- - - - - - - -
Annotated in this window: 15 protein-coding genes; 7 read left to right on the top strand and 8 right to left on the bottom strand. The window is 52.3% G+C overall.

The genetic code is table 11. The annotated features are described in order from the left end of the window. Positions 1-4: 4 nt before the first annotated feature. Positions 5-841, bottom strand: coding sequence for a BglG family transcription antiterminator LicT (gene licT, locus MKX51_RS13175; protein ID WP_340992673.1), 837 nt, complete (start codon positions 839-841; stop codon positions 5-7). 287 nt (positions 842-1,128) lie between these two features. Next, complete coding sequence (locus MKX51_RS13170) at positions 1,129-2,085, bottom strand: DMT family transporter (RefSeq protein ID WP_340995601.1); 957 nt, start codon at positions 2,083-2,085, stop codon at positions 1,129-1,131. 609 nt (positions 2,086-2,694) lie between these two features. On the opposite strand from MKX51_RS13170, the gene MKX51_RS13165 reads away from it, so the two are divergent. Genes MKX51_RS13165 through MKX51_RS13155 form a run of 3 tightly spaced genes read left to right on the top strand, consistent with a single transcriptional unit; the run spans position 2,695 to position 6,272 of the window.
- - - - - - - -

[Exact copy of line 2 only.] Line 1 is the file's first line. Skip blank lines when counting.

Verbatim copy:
The genetic code is table 11. The annotated features are described in order from the left end of the window. Positions 1-4: 4 nt before the first annotated feature. Positions 5-841, bottom strand: coding sequence for a BglG family transcription antiterminator LicT (gene licT, locus MKX51_RS13175; protein ID WP_340992673.1), 837 nt, complete (start codon positions 839-841; stop codon positions 5-7). 287 nt (positions 842-1,128) lie between these two features. Next, complete coding sequence (locus MKX51_RS13170) at positions 1,129-2,085, bottom strand: DMT family transporter (RefSeq protein ID WP_340995601.1); 957 nt, start codon at positions 2,083-2,085, stop codon at positions 1,129-1,131. 609 nt (positions 2,086-2,694) lie between these two features. On the opposite strand from MKX51_RS13170, the gene MKX51_RS13165 reads away from it, so the two are divergent. Genes MKX51_RS13165 through MKX51_RS13155 form a run of 3 tightly spaced genes read left to right on the top strand, consistent with a single transcriptional unit; the run spans position 2,695 to position 6,272 of the window.